Pierce County is poised to make a range of revisions to its animal code, including when a dog can be declared dangerous.
The dangerous-dog chapter has been rewritten to make it more streamlined and consistent with state law, said Brian Boman, the countys Animal Control supervisor.
A County Council committee will review the proposal today.
One proposed change matches state law by requiring attacks to be unprovoked for a dog to be declared dangerous or potentially dangerous. But it would allow one exception: when a dog crosses onto private property and attacks.
In that case, your trespassing dog could be declared dangerous if it injures or kills an animal or person, whether or not it was provoked.
This exception would allow Animal Control to take enforcement action even when nobody is exactly sure how the attack started, said deputy prosecuting attorney Cort OConnor.
Every animal owner is responsible for controlling their own pet, he said.
The county still would have to prove a dog behaved in a manner that falls within the definition of a dangerous dog, which would require a witness, OConnor said.
By trespassing, one dog may have provoked another by entering into its yard because dogs are territorial, Boman said.
The code currently does not address provocation. If the changes are adopted, as a general rule, Pierce County Animal Control will have to prove the incident occurred without provocation, OConnor said.
Making this a requirement will help the county prove its cases when they are appealed, Boman said.
The countys dangerous-dog provisions apply to all animals, but the only animals that have historically been given those designations are dogs. Ten dogs are currently in compliance as potentially dangerous, four as dangerous, Boman said.
Owners are allowed to keep a dog after its declared dangerous, but they must meet stringent requirements, including buying a set amount of liability insurance and paying an annual registration fee. The fee is $500 for a dangerous dog and $250 for a potentially dangerous dog.
Eleven owners are currently appealing dangerous-dog designations to a hearing examiner, Boman said. Another five are appealing potentially dangerous-dog designations.
None of these cases involved provocation, Boman said.
The proposed changes to the dangerous animal code were spurred by a court decision in 2011. A state appeals court declared unconstitutional the countys dangerous-dog appeals fees, ruling the law meant to protect the public from vicious animals violated the due-process rights of their owners.
A panel of the Division II Court of Appeals ruled the fees could deprive people who cant afford to pay them the right to challenge the countys unilateral declaration of their dogs as dangerous. The fees for a potentially dangerous dog were $250 for a date before the hearing examiner and $500 for a dangerous dog.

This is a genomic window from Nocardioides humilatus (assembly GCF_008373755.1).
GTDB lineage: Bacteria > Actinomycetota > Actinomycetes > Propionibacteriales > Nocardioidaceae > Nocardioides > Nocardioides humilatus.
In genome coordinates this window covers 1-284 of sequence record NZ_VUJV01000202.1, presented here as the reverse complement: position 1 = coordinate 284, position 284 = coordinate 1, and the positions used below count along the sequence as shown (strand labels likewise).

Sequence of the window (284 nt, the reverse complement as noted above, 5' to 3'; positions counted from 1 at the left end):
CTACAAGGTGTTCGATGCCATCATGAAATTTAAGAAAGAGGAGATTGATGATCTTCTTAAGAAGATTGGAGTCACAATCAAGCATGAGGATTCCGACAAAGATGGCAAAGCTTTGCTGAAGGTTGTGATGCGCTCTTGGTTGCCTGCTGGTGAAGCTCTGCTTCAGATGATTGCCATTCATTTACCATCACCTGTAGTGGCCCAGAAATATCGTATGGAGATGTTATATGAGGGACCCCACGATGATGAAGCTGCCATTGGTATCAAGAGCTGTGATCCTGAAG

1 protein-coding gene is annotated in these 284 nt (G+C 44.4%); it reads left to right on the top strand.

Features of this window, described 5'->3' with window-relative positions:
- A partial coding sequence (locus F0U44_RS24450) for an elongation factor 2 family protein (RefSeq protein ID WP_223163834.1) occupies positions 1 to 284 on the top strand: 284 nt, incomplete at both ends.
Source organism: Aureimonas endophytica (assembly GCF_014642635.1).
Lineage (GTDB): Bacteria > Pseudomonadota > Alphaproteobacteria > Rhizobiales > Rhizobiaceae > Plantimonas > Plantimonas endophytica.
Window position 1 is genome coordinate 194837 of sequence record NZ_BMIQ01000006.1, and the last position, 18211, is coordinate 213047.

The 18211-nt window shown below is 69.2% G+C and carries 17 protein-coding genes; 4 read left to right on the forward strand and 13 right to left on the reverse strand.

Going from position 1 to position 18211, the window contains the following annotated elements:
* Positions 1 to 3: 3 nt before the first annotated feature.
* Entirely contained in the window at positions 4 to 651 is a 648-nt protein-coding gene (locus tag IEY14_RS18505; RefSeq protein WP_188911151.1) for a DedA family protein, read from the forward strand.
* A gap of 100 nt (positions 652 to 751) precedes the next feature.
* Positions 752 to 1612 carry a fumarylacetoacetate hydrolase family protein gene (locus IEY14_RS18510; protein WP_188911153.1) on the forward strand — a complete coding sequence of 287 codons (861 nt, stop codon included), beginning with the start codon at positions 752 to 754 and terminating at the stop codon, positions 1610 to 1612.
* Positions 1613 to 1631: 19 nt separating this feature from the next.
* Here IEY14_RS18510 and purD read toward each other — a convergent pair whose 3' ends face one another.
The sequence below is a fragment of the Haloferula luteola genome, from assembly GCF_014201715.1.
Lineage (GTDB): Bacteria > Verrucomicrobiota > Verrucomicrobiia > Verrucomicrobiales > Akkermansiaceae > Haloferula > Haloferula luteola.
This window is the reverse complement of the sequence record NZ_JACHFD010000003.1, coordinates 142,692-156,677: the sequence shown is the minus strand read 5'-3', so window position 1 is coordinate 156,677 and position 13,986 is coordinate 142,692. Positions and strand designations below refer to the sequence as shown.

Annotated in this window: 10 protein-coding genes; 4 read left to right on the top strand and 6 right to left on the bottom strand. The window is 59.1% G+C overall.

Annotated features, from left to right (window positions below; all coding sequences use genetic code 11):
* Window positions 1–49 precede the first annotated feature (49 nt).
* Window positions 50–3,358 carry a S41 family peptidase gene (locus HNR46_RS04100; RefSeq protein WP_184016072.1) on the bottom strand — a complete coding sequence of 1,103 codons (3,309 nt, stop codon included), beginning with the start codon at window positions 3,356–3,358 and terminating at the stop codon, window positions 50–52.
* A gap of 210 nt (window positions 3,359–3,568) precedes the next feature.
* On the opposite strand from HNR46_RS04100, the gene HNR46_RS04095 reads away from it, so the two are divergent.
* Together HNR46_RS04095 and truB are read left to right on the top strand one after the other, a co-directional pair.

An owner whose dog had been declared dangerous sued the county over the fees. The county charged the fees to cover its costs, OConnor said.
The proposed revisions to the animal code would officially remove the appeals fees, which havent been collected for more than a year.
Auditor Julie Anderson, whose office oversees the Animal Control department, stopped collecting them once the ruling was handed down in November 2011.
The county filed a petition for review with the Washington State Supreme Court, which denied the request.
In addition, the county made a number of changes throughout the code and rewrote the dangerous-dog section. It added language to the definition of a potentially dangerous animal, making it consistent with state law.
It really cleaned up a lot of the language, Boman said. Its making it easier to read and understand.
Steve Maynard: 253-597-8647
ANIMAL CONTROL CHANGES
Besides addressing whether a dog attack is provoked, other changes proposed for Pierce Countys animal code include:
• Dogs and cats must be licensed at six months of age, instead of eight weeks. Thats more consistent with local cities.
• Every adult dog and cat must wear a collar with a current license tag at all times, not just when off the owners property. This change aims to return lost dogs and cats more quickly to their owners, said Animal Control supervisor Brian Boman.
• There is greater leverage to declare a dog potentially dangerous by adding to that definition any animal with a known propensity, tendency or disposition to attack unprovoked, to cause injury or otherwise to threaten the safety of humans or domestic animals.
• The first violation of operating a pet facility without a license is changed from a misdemeanor to an infraction, providing the operator a chance to comply without being charged with a crime, Boman said.
IF YOU GO
Who: Pierce County Council Public Safety and Human Services Committee.
What: Changes to the animal code regulating dangerous and potentially dangerous dogs.
When: 1:30 p.m. today.
Where: Council Chambers, County-City Building, 930 Tacoma Ave. S., Room 1045, Tacoma.
More information: bit.ly/109EVD8.